3. @Sam – The airline mileage programs sell the miles to the banks, so the airlines are generating revenue from your credit card issuers, who in-turn are making money off of your transaction fees. In addition, when one redeems an award ticket with an alliance partner, the alliance partner is selling the seat to your mileage program, so they are making money also. Everyone makes money in the transaction, so no need to be shy about expecting good service on an award ticket.

  4. I could be wrong, but it was my understanding that the full F, C & Y standard awards would only show “full fare” on the manifest, not the XF, XC, XY/NY saver awards. In any case, my opinion is NO, we shouldn’t be treated any differently when traveling on an award. Yes, there are many who earn oodles of mileage and not even fly (myself included), but if we redeemed mileage in our account, we “paid” for the seat in the cabin. Case closed. I certainly have no guilt in the matter, as it is often so difficult even getting award space in the premium cabins anyhow.

  5. I’ve said it too many times before, but I really think that blocking for cross-alliance awards is going to continue, and most likely in premium classes.

    Even if SQ were to release some awards in J class on new aircraft, I can bet there would be a ton of complaints that “there aren’t enough” or what not. Maybe they are doing this and they just disappear too quickly. Beats me.

    It doesn’t help with all these weird promos and what not of racking up stacks of points which end up purchasing some premium awards for 25% of the cash price. During SMD1, LH alluded to this and was very concerned that there were other members of the alliance (or even LH flyers in other alliance programs) who would be able to claim award seats faster than some SEN or HON members, who are most entitled to them. (You must concede that it is only fair that the members of a carrier’s FFP should have the best selection of award seats before other members of the alliance). In my opinion, it is especially unfair when not-so-loyal members (e.g. those that just signed up for US Dividend Miles to purchase lots of miles) are able to wrest seats off loyal members (who may not indulge in such purchasing tactics). You can argue that it’s “first come first served” and “it doesn’t / shouldn’t matter how you got / get the seat”, but a plethora of complaints from loyal FFP members are written like this.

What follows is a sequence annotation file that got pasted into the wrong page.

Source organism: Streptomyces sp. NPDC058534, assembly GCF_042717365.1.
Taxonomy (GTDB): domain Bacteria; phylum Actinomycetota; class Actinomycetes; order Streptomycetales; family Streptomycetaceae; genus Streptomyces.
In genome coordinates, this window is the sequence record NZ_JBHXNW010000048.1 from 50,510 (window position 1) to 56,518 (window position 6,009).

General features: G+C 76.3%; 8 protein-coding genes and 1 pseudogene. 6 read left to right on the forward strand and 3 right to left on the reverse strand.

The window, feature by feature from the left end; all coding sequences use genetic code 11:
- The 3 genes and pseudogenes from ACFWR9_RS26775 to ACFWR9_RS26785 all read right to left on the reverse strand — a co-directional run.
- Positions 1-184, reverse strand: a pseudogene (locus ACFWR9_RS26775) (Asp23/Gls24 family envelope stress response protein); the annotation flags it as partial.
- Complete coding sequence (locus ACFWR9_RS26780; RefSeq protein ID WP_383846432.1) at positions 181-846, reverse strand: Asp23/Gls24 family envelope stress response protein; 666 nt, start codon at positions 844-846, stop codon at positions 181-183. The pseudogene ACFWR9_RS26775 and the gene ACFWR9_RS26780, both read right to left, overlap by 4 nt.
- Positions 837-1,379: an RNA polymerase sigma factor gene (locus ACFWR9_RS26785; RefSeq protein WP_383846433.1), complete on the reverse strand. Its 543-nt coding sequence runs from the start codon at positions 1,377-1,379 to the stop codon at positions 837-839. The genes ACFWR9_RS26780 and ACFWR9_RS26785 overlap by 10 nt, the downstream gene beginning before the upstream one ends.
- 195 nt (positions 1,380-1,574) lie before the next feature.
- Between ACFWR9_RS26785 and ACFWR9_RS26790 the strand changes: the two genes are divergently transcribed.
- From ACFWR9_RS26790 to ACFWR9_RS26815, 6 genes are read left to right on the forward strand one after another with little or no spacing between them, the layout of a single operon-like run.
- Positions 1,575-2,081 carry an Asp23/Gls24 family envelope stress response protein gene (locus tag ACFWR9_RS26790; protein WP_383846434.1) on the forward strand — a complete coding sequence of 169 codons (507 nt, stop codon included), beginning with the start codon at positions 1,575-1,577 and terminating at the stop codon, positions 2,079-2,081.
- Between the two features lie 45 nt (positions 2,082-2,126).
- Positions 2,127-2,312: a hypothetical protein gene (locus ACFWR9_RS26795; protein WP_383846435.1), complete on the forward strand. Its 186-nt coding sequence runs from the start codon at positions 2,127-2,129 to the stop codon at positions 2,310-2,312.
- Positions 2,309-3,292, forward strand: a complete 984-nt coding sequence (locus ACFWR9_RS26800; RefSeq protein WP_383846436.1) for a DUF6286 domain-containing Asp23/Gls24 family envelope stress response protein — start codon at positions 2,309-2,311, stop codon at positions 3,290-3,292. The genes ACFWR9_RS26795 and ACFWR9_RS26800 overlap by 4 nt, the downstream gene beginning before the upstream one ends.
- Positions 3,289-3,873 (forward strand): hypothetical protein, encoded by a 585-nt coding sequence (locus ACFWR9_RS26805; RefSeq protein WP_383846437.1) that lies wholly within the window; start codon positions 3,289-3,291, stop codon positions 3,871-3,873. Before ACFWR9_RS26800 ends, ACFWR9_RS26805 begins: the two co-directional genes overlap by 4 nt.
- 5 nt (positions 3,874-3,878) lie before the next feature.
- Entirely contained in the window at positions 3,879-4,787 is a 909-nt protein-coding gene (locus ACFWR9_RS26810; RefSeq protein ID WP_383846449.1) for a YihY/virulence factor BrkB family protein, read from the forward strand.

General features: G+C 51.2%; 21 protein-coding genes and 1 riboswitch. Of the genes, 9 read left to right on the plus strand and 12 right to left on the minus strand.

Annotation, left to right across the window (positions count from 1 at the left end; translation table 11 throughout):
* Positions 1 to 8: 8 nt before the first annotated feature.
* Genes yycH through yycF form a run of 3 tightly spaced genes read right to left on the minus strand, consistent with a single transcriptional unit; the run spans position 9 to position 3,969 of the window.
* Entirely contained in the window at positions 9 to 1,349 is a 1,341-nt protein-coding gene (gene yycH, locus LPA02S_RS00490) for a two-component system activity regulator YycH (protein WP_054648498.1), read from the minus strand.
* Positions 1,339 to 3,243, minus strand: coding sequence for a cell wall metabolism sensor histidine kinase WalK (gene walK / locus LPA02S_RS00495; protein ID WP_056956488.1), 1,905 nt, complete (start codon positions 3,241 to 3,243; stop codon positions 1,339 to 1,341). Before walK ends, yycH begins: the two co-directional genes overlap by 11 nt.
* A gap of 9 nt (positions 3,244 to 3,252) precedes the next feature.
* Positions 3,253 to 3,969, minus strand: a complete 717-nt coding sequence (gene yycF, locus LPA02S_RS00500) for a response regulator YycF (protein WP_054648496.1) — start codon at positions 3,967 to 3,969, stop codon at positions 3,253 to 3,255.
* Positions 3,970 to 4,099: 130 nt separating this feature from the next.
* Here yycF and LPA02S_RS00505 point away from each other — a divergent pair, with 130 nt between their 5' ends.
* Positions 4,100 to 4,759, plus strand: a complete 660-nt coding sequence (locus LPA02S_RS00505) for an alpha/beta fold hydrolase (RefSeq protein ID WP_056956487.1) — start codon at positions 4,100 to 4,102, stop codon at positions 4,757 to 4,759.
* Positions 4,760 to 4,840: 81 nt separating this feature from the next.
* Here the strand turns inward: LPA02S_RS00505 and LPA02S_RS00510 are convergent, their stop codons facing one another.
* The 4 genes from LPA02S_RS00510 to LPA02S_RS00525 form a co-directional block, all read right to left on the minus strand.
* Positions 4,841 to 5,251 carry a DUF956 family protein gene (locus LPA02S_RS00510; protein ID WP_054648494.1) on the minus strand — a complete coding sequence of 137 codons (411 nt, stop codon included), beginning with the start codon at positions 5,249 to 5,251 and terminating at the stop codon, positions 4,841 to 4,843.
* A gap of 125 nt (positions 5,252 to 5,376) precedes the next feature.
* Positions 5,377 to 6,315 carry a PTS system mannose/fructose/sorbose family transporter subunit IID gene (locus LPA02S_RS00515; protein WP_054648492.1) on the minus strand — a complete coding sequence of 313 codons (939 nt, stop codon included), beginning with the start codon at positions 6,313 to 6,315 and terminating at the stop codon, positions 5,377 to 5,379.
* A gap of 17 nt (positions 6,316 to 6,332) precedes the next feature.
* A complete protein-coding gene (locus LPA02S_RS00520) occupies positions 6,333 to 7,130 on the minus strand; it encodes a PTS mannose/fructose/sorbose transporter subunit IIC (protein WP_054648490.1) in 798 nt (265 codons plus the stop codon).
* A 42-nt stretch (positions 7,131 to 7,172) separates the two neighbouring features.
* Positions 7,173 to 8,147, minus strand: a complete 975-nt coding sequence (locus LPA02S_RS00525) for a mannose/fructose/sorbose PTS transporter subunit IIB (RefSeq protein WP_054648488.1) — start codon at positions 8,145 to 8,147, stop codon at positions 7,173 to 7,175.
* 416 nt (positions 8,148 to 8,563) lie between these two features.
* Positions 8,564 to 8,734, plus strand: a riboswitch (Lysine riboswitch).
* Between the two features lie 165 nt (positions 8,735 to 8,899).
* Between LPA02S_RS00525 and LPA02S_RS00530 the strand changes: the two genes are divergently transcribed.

In the end, it’s more revenue management (stingy as it may be) and not “we’re not good enough to allow award pax” but rather “we’re not good enough to allow *other* alliance award pax on *premium* inventory”. Try redeeming for a SQ Y award. No problem? Of course not. As far as the “terms” of the alliance goes, one is allowed to redeem for seats on another alliance carrier and that’s all it says in print. No one said anything about how much premium inventory you could gain access to (whether it be nil or plenty). At least, that’s how I see SQ loopholing themselves out of this one (and now LH w.r.t. only allowing A380 F inventory to be booked by SENs and HONs).

  6. Flying on award ticket definitely entitles you to the same expectations – if you have an award, you must have some sort of loyalty to the airline or have earned them some money otherwise anyway (ie. credit cards). A few years ago, when I was flying JAL, I almost missed my flight – but at the check-in counter the agent told me not to worry. He upgraded me so I could cut through the security line (I did not have status there), and also told me that had I missed my flight, they would’ve put me in a hotel and found me a seat on the next flight. He reasoned that if I was traveling on an award, that must mean that I had already flown JAL more frequently than several other passengers in the plane (JAL’s mileage used to expire every 3 years regardless of travel), and therefore deserved equal or better treatment, it seems.

  7. anat0l
    you wrote “that and now LH w.r.t. only allowing A380 F inventory to be booked by SENs and HONs.”

    Star Alliance rules specifically state that alliance airlines must make their entire available award inventory available for all alliance ff customers. LH, for example, can’t restrict their F cabin awards only to LH freq flier awards. That does not prevent or preclude Star Blocking, the practice that lucky writes harshly about, though.

  8. @John

    Then how does SQ get away with not releasing any J inventory on their A380s, i guess they can make the argument that Suite’s Class is a whole new class of service and not F, but how do they get away with business class blocking if such a practice is prohibited by the star alliance?